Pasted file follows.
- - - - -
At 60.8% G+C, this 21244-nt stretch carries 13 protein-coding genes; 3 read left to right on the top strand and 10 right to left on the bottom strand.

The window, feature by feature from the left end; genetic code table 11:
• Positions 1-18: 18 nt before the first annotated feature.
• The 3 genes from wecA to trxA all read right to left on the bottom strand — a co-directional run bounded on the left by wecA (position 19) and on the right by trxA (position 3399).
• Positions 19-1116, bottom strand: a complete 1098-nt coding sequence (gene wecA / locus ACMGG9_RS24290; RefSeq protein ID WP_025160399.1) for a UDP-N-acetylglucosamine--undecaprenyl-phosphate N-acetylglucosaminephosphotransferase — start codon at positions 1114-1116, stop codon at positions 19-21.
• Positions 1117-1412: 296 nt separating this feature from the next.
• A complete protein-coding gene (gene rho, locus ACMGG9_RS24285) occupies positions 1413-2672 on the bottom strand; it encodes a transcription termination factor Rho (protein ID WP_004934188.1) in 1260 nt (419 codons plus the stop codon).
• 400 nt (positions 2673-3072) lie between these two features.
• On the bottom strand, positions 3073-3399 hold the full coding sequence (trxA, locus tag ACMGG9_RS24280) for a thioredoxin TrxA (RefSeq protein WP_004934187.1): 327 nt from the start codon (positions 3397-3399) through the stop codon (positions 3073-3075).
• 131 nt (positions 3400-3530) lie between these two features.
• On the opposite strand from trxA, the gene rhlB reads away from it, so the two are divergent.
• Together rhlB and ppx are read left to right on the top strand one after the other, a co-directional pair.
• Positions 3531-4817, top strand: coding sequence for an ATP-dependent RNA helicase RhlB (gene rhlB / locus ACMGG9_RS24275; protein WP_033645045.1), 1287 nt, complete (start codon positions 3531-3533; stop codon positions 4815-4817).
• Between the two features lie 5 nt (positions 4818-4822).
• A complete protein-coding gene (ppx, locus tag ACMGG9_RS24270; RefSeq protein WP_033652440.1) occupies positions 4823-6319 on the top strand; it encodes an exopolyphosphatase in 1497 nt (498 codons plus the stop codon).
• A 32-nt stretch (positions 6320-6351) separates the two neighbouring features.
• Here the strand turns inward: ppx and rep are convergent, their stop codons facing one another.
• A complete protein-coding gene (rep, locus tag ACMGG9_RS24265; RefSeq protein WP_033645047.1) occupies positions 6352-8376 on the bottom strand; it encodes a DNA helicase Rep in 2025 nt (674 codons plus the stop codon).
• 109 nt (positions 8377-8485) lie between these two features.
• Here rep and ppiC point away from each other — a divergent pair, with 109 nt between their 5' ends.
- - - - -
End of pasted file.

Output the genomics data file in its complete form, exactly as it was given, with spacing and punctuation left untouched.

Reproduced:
At 60.8% G+C, this 21244-nt stretch carries 13 protein-coding genes; 3 read left to right on the top strand and 10 right to left on the bottom strand.

The window, feature by feature from the left end; genetic code table 11:
• Positions 1-18: 18 nt before the first annotated feature.
• The 3 genes from wecA to trxA all read right to left on the bottom strand — a co-directional run bounded on the left by wecA (position 19) and on the right by trxA (position 3399).
• Positions 19-1116, bottom strand: a complete 1098-nt coding sequence (gene wecA / locus ACMGG9_RS24290; RefSeq protein ID WP_025160399.1) for a UDP-N-acetylglucosamine--undecaprenyl-phosphate N-acetylglucosaminephosphotransferase — start codon at positions 1114-1116, stop codon at positions 19-21.
• Positions 1117-1412: 296 nt separating this feature from the next.
• A complete protein-coding gene (gene rho, locus ACMGG9_RS24285) occupies positions 1413-2672 on the bottom strand; it encodes a transcription termination factor Rho (protein ID WP_004934188.1) in 1260 nt (419 codons plus the stop codon).
• 400 nt (positions 2673-3072) lie between these two features.
• On the bottom strand, positions 3073-3399 hold the full coding sequence (trxA, locus tag ACMGG9_RS24280) for a thioredoxin TrxA (RefSeq protein WP_004934187.1): 327 nt from the start codon (positions 3397-3399) through the stop codon (positions 3073-3075).
• 131 nt (positions 3400-3530) lie between these two features.
• On the opposite strand from trxA, the gene rhlB reads away from it, so the two are divergent.
• Together rhlB and ppx are read left to right on the top strand one after the other, a co-directional pair.
• Positions 3531-4817, top strand: coding sequence for an ATP-dependent RNA helicase RhlB (gene rhlB / locus ACMGG9_RS24275; protein WP_033645045.1), 1287 nt, complete (start codon positions 3531-3533; stop codon positions 4815-4817).
• Between the two features lie 5 nt (positions 4818-4822).
• A complete protein-coding gene (ppx, locus tag ACMGG9_RS24270; RefSeq protein WP_033652440.1) occupies positions 4823-6319 on the top strand; it encodes an exopolyphosphatase in 1497 nt (498 codons plus the stop codon).
• A 32-nt stretch (positions 6320-6351) separates the two neighbouring features.
• Here the strand turns inward: ppx and rep are convergent, their stop codons facing one another.
• A complete protein-coding gene (rep, locus tag ACMGG9_RS24265; RefSeq protein WP_033645047.1) occupies positions 6352-8376 on the bottom strand; it encodes a DNA helicase Rep in 2025 nt (674 codons plus the stop codon).
• 109 nt (positions 8377-8485) lie between these two features.
• Here rep and ppiC point away from each other — a divergent pair, with 109 nt between their 5' ends.